can a person really consider themself a fan of the PPIE, if
they haven't tried at least one recipe from the official cookbook
from the fair? Written by L.L. McLaren, this book is full of
all sorts of interesting international dishes... some sounding
more appetizing than others. Here are some sample dishes that
for the most part seem easy enough to make, and use ingredients
that shouldn't be too hard to round up -- even in these modern
do send a report back by email
if you happen to try any of these recipes!
SOUP - SAN FRANCISCAN
Pound a cup of shredded crab meat and all the fat, reserving
the meat from the claws, with ahlf a cup of rice boiled until
soft; moisten with cream and rub through a sieve into a pint
of veal or chicken broth; simmer for fifteen minutes, then add
a pint of scalding hot cream and the pieces of crab, a pinch
of paprika and serve. A pint of milk scaledd with an onion,
bay leaf and cloves, then strained, can be used instead of the
Spread six rounds of toast with mayonnaise and cover with
slices of tomato. Place a mound of caviar, seasoned with lemon
and onion juice,
on each and garnish with shrimps.
Fry six thin rounds of bread. Chop three tablespoons of
cold chicken or ham and two anchovies, and pound to a paste.
Add a tablespoon of thick cream and season with chile powder.
Then spread on the toast. Sprinkle with grated cheese and brown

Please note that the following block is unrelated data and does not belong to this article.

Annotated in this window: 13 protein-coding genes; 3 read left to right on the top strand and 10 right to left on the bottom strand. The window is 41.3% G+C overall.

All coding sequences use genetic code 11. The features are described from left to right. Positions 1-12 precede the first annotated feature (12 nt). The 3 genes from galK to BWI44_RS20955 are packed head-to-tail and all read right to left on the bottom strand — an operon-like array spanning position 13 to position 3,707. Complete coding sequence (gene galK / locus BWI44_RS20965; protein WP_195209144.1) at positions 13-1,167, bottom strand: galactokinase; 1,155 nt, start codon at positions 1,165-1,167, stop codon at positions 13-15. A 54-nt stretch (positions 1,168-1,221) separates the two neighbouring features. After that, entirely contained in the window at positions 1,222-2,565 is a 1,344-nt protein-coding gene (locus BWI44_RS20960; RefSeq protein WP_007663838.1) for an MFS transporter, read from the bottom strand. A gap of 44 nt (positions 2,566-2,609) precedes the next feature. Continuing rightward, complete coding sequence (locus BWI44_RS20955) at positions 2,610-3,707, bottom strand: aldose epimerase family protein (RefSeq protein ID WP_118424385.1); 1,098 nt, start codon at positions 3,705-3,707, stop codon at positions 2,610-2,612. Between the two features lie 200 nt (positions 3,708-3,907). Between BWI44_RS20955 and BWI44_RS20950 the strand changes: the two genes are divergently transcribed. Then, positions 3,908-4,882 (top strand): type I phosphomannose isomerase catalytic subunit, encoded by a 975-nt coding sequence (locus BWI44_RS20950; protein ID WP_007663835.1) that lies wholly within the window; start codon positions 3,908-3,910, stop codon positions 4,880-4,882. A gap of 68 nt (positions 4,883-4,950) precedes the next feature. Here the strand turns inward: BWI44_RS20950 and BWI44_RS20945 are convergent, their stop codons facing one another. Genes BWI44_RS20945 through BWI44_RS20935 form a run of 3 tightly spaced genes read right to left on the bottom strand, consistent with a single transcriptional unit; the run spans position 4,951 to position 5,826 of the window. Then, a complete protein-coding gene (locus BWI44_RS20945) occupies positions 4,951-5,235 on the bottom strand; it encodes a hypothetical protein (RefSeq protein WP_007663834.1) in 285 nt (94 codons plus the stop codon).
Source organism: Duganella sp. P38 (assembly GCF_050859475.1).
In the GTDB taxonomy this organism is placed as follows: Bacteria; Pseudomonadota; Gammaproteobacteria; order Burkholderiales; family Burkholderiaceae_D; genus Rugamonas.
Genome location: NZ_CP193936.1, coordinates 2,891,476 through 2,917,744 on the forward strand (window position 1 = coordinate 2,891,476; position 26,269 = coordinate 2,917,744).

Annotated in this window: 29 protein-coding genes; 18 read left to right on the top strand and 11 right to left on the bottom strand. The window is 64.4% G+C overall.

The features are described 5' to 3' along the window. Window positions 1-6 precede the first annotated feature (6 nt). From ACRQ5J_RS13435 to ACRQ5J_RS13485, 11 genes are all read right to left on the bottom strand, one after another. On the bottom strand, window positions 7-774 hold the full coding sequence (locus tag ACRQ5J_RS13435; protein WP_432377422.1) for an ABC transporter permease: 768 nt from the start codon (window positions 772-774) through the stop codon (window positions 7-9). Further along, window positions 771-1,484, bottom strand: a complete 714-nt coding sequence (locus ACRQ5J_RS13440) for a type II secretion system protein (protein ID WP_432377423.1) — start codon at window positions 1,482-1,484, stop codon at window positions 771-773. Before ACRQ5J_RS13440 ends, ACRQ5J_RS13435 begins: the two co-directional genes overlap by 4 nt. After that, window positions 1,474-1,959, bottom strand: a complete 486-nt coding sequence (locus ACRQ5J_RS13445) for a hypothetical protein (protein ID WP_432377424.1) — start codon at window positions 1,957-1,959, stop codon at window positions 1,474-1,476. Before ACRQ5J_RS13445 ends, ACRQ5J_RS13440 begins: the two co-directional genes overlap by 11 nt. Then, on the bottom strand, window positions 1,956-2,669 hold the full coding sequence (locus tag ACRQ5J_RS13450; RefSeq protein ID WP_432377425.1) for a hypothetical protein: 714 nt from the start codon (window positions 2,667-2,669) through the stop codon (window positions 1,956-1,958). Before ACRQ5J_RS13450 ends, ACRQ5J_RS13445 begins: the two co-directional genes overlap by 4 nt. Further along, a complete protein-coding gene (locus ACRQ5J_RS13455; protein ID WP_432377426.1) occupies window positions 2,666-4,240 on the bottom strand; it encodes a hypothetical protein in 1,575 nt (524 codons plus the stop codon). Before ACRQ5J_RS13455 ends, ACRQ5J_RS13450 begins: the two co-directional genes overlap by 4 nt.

in the oven.
STUFFED WITH CORN, A LA HILLSBOROUGH
Parboil six large silver onions and scoop out part of the
heart. With a sharp knife score lengthwise several large ears
of corn and press the pulp out with the back of the knife. To
a cup of pulp add two eggs, a tablespoon of thick cream, a teaspoon
of melted butter and salt, paprika and sugar to taste. Fill
the onions with the mixture, cover with grated Parmesan and
bake until the custard is set. Serve with rich cream sauce.
AND CHEESE - PAN PACIFIC
Drain a can of pimientos, dry on a cloth, spread open and
trim into neat squares. Spread with a paste made of cottage
or cream cheese mashed smooth with grated gruyere or roquefort,
and a little cream or maoynnaise. Roll each one and arrange
on lettuce leaves in a fancy design and cover with salad dressing.
Remove leaves and roots from three large heads of celery and
boil. Drain and pass through a chopper. Melt a heaping tablespoon
of butter with one of flour; stir in a pint of hot milk and,
when it thickens, add the celery. Simmer for a few moments,
cool a little and add the beaten yolks of six eggs and a teaspoon
of salt. Pour into a greased mould and cook in a slow oven for
half an hour. Serve with rich cream sauce.
Whisk three eggs until creamy; then beat in slowly half
a cup of sugar and, when dissolved, the juice and grated rind
of four oranges. Add a pint of cream and cook in a double boiler,
stirring constantly, until it thickens, taking care not to let
it boil. Serve on a glass dish very cold.